24.4
24.5
24.6
24.7
24.8

Tension between quantum theory and relativity
Why do antiparticles imply quantum Welds?
Energy positivity in quantum mechanics
DiYculties with the relativistic energy formula
The non-invariance of ]=]t
CliVord–Dirac square root of wave operator
The Dirac equation
Dirac’s route to the positron

25 The standard model of particle physics
25.1
25.2
25.3
25.4
25.5
25.6
25.7
25.8

The origins of modern particle physics
The zigzag picture of the electron
Electroweak interactions; reXection asymmetry
Charge conjugation, parity, and time reversal
The electroweak symmetry group
Strongly interacting particles
‘Coloured quarks’
Beyond the standard model?

26 Quantum Weld theory
26.1
26.2
26.3
26.4
26.5
26.6
26.7
26.8
26.9

x

Fundamental status of QFT in modern theory
Creation and annihilation operators
InWnite-dimensional algebras
Antiparticles in QFT
Alternative vacua
Interactions: Lagrangians and path integrals
Divergent path integrals: Feynman’s response
Constructing Feynman graphs; the S-matrix
Renormalization

566
570

578
578
580
582
585
589
591
594
596
598
603

609
609
610
612
614
616
618
620
622

627
627
628
632
638
640
645
648
651

655
655
657
660
662
664
665
670
672
675

Contents

26.10
26.11

Feynman graphs from Lagrangians
Feynman graphs and the choice of vacuum

27 The Big Bang and its thermodynamic legacy
27.1
27.2
27.3
27.4
27.5
27.6
27.7
27.8
27.9
27.10
27.11
27.12
27.13

Time symmetry in dynamical evolution
Submicroscopic ingredients
Entropy
The robustness of the entropy concept
Derivation of the second law—or not?
Is the whole universe an ‘isolated system’?
The role of the Big Bang
Black holes
Event horizons and spacetime singularities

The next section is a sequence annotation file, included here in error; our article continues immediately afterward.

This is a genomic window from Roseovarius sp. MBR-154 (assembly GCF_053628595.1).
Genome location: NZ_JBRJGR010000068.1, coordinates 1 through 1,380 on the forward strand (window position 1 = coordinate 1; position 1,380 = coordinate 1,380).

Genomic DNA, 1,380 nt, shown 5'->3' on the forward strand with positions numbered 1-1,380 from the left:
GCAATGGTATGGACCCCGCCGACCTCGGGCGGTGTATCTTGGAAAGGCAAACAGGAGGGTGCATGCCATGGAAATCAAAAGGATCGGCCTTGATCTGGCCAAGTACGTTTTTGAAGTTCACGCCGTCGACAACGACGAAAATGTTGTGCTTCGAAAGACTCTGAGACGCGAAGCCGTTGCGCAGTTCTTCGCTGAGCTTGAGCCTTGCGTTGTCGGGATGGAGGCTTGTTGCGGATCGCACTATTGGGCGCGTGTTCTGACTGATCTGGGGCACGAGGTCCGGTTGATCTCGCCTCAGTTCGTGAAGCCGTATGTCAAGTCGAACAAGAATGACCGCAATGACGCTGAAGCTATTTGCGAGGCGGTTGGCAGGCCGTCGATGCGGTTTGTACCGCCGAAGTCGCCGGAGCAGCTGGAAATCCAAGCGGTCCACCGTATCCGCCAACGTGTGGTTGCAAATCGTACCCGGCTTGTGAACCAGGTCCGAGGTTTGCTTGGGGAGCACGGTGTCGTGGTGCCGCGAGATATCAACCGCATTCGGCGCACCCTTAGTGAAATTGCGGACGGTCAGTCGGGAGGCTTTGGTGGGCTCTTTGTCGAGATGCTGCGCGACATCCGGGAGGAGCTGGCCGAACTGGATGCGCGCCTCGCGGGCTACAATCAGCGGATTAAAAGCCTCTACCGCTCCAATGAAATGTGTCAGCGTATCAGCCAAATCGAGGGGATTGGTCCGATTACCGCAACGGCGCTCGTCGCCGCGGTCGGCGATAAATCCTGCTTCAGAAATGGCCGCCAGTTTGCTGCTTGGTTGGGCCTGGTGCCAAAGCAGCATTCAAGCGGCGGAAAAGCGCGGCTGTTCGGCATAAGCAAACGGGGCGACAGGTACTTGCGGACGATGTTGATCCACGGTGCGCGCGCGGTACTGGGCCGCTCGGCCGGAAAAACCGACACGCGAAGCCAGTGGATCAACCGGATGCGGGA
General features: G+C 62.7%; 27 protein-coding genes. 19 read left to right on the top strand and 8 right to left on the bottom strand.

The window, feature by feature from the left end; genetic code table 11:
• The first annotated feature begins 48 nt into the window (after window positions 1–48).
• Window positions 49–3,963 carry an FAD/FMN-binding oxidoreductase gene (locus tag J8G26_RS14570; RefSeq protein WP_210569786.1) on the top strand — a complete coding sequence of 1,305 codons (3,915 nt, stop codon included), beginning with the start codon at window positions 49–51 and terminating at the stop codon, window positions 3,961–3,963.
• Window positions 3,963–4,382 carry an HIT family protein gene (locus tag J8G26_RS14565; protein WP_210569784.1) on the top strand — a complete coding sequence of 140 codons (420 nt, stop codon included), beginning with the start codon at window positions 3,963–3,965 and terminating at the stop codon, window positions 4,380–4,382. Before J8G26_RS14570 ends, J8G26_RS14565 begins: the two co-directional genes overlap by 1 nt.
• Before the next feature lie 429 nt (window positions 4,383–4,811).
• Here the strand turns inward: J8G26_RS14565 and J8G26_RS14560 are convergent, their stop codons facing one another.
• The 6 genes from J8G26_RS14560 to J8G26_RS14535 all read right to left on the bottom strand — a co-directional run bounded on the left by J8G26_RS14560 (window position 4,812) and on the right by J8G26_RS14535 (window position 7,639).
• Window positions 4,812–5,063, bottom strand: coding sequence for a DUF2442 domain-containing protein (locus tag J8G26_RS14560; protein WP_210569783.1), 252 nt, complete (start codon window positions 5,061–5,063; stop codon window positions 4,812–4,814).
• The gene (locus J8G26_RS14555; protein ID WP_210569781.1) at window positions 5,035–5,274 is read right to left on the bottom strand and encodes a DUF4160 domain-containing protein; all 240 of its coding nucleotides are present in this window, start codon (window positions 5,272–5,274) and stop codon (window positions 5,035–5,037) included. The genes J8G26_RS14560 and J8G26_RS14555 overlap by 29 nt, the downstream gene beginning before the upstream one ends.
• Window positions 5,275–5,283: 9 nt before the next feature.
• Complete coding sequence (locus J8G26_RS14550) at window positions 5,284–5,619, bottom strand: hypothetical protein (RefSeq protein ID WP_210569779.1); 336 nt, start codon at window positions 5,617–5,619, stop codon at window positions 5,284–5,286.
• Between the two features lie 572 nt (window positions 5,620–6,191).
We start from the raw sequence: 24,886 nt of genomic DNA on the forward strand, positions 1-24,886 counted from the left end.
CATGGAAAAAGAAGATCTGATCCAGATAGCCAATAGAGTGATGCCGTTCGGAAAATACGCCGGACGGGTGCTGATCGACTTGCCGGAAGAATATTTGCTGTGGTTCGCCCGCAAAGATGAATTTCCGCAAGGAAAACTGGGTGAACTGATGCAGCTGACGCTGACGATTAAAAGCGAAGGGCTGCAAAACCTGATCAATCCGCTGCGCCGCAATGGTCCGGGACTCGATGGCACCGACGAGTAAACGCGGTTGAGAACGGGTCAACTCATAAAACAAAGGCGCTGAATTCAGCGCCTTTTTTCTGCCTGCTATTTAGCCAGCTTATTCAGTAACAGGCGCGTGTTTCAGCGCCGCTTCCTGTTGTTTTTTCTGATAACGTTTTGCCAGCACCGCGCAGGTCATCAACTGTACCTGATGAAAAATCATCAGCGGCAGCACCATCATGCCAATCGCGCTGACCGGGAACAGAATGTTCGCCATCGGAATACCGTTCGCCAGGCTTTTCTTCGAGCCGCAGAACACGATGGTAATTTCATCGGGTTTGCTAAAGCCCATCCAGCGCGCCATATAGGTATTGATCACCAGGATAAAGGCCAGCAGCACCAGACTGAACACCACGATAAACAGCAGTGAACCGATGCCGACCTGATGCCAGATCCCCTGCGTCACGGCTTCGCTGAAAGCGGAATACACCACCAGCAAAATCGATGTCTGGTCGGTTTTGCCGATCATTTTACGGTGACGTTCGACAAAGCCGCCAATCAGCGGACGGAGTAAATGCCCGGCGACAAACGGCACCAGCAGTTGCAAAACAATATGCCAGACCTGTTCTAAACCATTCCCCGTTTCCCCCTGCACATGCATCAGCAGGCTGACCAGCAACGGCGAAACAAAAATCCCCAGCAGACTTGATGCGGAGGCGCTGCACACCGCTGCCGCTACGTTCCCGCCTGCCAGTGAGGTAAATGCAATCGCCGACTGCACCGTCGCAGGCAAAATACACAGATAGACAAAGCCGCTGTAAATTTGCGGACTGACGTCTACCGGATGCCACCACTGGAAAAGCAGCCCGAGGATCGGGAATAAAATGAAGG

Black-hole entropy
Cosmology
Conformal diagrams
Our extraordinarily special Big Bang

28 Speculative theories of the early universe
28.1
28.2
28.3
28.4
28.5
28.6
28.7
28.8
28.9
28.10

Early-universe spontaneous symmetry breaking
Cosmic topological defects
Problems for early-universe symmetry breaking
InXationary cosmology
Are the motivations for inXation valid?
The anthropic principle
The Big Bang’s special nature: an anthropic key?
The Weyl curvature hypothesis
The Hartle–Hawking ‘no-boundary’ proposal
Cosmological parameters: observational status?

29 The measurement paradox
29.1
29.2
29.3
29.4
29.5
29.6
29.7
29.8
29.9

The conventional ontologies of quantum theory
Unconventional ontologies for quantum theory
The density matrix
Density matrices for spin 12: the Bloch sphere
The density matrix in EPR situations
FAPP philosophy of environmental decoherence
Schro¨dinger’s cat with ‘Copenhagen’ ontology
Can other conventional ontologies resolve the ‘cat’?
Which unconventional ontologies may help?

30 Gravity’s role in quantum state reduction
30.1
30.2

Is today’s quantum theory here to stay?
Clues from cosmological time asymmetry

680
681

686
686
688
690
692
696
699
702
707
712
714
717
723
726

735
735
739
742
746
753
757
762
765
769
772

782
782
785
791
793
797
802
804
806
810

816
816
817

xi

Contents

30.3
30.4
30.5
30.6
30.7
30.8
30.9
30.10
30.11
30.12
30.13
30.14

Time-asymmetry in quantum state reduction
Hawking’s black-hole temperature
Black-hole temperature from complex periodicity